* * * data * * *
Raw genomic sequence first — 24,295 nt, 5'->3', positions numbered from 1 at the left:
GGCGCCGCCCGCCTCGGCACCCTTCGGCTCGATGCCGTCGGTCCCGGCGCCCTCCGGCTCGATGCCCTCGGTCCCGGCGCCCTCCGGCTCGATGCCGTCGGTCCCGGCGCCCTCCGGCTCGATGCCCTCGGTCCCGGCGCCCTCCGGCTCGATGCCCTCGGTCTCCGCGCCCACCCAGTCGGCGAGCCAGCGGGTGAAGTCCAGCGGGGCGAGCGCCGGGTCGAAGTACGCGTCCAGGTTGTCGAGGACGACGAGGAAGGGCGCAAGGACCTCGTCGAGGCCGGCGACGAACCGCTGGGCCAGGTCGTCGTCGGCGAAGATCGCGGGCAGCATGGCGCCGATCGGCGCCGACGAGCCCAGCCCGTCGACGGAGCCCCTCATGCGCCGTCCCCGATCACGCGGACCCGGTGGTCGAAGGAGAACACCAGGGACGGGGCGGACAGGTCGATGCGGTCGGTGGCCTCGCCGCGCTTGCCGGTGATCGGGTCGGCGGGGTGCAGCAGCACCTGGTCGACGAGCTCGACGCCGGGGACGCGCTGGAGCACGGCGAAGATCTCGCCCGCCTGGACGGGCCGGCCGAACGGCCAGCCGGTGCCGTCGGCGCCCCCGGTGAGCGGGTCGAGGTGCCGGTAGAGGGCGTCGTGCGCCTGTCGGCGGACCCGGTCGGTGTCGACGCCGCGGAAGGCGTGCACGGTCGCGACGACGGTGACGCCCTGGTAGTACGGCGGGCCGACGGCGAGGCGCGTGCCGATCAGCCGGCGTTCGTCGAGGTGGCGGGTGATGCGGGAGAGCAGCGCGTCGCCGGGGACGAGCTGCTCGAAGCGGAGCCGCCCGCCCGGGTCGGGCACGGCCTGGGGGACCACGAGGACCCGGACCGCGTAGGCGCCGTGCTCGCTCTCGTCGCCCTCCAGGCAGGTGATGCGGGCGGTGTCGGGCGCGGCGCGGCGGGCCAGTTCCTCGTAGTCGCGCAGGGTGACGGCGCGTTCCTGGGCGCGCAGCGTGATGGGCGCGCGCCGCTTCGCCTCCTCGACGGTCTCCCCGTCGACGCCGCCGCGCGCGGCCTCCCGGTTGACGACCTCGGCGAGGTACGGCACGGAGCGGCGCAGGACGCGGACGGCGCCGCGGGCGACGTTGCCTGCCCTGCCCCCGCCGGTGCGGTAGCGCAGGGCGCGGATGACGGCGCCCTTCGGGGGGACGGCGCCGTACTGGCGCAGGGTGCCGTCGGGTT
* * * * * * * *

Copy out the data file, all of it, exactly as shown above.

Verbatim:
Raw genomic sequence first — 24,295 nt, 5'->3', positions numbered from 1 at the left:
GGCGCCGCCCGCCTCGGCACCCTTCGGCTCGATGCCGTCGGTCCCGGCGCCCTCCGGCTCGATGCCCTCGGTCCCGGCGCCCTCCGGCTCGATGCCGTCGGTCCCGGCGCCCTCCGGCTCGATGCCCTCGGTCCCGGCGCCCTCCGGCTCGATGCCCTCGGTCTCCGCGCCCACCCAGTCGGCGAGCCAGCGGGTGAAGTCCAGCGGGGCGAGCGCCGGGTCGAAGTACGCGTCCAGGTTGTCGAGGACGACGAGGAAGGGCGCAAGGACCTCGTCGAGGCCGGCGACGAACCGCTGGGCCAGGTCGTCGTCGGCGAAGATCGCGGGCAGCATGGCGCCGATCGGCGCCGACGAGCCCAGCCCGTCGACGGAGCCCCTCATGCGCCGTCCCCGATCACGCGGACCCGGTGGTCGAAGGAGAACACCAGGGACGGGGCGGACAGGTCGATGCGGTCGGTGGCCTCGCCGCGCTTGCCGGTGATCGGGTCGGCGGGGTGCAGCAGCACCTGGTCGACGAGCTCGACGCCGGGGACGCGCTGGAGCACGGCGAAGATCTCGCCCGCCTGGACGGGCCGGCCGAACGGCCAGCCGGTGCCGTCGGCGCCCCCGGTGAGCGGGTCGAGGTGCCGGTAGAGGGCGTCGTGCGCCTGTCGGCGGACCCGGTCGGTGTCGACGCCGCGGAAGGCGTGCACGGTCGCGACGACGGTGACGCCCTGGTAGTACGGCGGGCCGACGGCGAGGCGCGTGCCGATCAGCCGGCGTTCGTCGAGGTGGCGGGTGATGCGGGAGAGCAGCGCGTCGCCGGGGACGAGCTGCTCGAAGCGGAGCCGCCCGCCCGGGTCGGGCACGGCCTGGGGGACCACGAGGACCCGGACCGCGTAGGCGCCGTGCTCGCTCTCGTCGCCCTCCAGGCAGGTGATGCGGGCGGTGTCGGGCGCGGCGCGGCGGGCCAGTTCCTCGTAGTCGCGCAGGGTGACGGCGCGTTCCTGGGCGCGCAGCGTGATGGGCGCGCGCCGCTTCGCCTCCTCGACGGTCTCCCCGTCGACGCCGCCGCGCGCGGCCTCCCGGTTGACGACCTCGGCGAGGTACGGCACGGAGCGGCGCAGGACGCGGACGGCGCCGCGGGCGACGTTGCCTGCCCTGCCCCCGCCGGTGCGGTAGCGCAGGGCGCGGATGACGGCGCCCTTCGGGGGGACGGCGCCGTACTGGCGCAGGGTGCCGTCGGGTT